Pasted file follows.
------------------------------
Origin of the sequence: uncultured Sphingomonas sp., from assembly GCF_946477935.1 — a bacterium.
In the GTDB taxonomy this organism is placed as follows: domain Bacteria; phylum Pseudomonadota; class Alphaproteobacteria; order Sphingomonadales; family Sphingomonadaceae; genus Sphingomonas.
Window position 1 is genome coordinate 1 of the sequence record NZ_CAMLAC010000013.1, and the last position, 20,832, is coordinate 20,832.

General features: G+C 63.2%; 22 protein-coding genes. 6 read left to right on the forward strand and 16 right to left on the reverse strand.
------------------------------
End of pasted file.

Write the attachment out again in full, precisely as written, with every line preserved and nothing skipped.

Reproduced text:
Origin of the sequence: uncultured Sphingomonas sp., from assembly GCF_946477935.1 — a bacterium.
In the GTDB taxonomy this organism is placed as follows: domain Bacteria; phylum Pseudomonadota; class Alphaproteobacteria; order Sphingomonadales; family Sphingomonadaceae; genus Sphingomonas.
Window position 1 is genome coordinate 1 of the sequence record NZ_CAMLAC010000013.1, and the last position, 20,832, is coordinate 20,832.

General features: G+C 63.2%; 22 protein-coding genes. 6 read left to right on the forward strand and 16 right to left on the reverse strand.